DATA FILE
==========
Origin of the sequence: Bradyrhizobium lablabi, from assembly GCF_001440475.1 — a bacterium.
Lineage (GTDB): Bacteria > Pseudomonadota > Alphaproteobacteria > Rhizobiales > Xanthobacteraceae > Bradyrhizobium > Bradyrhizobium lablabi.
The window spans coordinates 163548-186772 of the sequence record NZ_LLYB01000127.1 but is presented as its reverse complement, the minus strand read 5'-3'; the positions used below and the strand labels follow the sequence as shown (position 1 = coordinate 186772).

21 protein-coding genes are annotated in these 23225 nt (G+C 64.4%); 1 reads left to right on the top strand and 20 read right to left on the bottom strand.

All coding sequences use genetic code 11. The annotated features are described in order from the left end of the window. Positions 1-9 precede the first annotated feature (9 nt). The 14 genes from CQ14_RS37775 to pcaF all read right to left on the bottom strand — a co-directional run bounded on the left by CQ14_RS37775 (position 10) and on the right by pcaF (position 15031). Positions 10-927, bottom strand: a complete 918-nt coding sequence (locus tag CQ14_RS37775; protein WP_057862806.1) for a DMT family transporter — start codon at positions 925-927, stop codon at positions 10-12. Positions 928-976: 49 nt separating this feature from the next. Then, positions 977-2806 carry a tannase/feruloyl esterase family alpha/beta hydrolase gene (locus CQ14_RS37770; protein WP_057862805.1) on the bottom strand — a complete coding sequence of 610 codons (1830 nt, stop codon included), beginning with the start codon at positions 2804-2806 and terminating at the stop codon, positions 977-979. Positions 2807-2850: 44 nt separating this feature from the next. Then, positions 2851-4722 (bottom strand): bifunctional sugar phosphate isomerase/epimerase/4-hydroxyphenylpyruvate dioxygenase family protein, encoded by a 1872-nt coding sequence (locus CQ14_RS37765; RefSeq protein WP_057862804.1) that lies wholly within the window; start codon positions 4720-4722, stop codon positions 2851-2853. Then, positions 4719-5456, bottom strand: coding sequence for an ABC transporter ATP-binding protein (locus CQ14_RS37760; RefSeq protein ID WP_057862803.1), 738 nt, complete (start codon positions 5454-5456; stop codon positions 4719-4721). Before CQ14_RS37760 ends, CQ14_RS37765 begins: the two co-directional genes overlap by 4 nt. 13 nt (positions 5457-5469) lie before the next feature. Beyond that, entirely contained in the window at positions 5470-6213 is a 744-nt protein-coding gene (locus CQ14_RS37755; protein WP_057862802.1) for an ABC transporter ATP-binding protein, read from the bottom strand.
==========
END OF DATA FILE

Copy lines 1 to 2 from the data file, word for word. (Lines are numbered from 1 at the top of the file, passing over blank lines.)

Origin of the sequence: Bradyrhizobium lablabi, from assembly GCF_001440475.1 — a bacterium.
Lineage (GTDB): Bacteria > Pseudomonadota > Alphaproteobacteria > Rhizobiales > Xanthobacteraceae > Bradyrhizobium > Bradyrhizobium lablabi.